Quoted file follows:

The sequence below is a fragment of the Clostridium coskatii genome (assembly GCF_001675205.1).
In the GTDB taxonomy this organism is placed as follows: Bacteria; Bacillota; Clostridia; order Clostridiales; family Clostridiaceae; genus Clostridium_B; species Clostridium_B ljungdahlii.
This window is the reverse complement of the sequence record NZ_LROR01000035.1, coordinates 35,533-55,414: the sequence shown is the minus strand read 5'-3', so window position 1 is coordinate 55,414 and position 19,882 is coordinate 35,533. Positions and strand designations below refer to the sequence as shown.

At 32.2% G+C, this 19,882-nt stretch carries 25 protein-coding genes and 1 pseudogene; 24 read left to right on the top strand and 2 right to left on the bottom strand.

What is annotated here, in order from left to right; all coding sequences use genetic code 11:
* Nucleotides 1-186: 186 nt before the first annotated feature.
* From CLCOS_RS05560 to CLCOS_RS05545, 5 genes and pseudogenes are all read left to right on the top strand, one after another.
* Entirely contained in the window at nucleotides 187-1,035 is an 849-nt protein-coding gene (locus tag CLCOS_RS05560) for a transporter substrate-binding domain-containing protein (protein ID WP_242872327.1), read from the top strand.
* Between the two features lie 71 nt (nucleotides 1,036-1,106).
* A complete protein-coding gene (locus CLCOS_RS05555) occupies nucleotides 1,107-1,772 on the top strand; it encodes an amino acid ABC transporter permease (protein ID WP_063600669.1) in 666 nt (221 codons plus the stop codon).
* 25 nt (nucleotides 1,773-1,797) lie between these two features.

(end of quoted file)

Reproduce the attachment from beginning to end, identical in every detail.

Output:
The sequence below is a fragment of the Clostridium coskatii genome (assembly GCF_001675205.1).
In the GTDB taxonomy this organism is placed as follows: Bacteria; Bacillota; Clostridia; order Clostridiales; family Clostridiaceae; genus Clostridium_B; species Clostridium_B ljungdahlii.
This window is the reverse complement of the sequence record NZ_LROR01000035.1, coordinates 35,533-55,414: the sequence shown is the minus strand read 5'-3', so window position 1 is coordinate 55,414 and position 19,882 is coordinate 35,533. Positions and strand designations below refer to the sequence as shown.

At 32.2% G+C, this 19,882-nt stretch carries 25 protein-coding genes and 1 pseudogene; 24 read left to right on the top strand and 2 right to left on the bottom strand.

What is annotated here, in order from left to right; all coding sequences use genetic code 11:
* Nucleotides 1-186: 186 nt before the first annotated feature.
* From CLCOS_RS05560 to CLCOS_RS05545, 5 genes and pseudogenes are all read left to right on the top strand, one after another.
* Entirely contained in the window at nucleotides 187-1,035 is an 849-nt protein-coding gene (locus tag CLCOS_RS05560) for a transporter substrate-binding domain-containing protein (protein ID WP_242872327.1), read from the top strand.
* Between the two features lie 71 nt (nucleotides 1,036-1,106).
* A complete protein-coding gene (locus CLCOS_RS05555) occupies nucleotides 1,107-1,772 on the top strand; it encodes an amino acid ABC transporter permease (protein ID WP_063600669.1) in 666 nt (221 codons plus the stop codon).
* 25 nt (nucleotides 1,773-1,797) lie between these two features.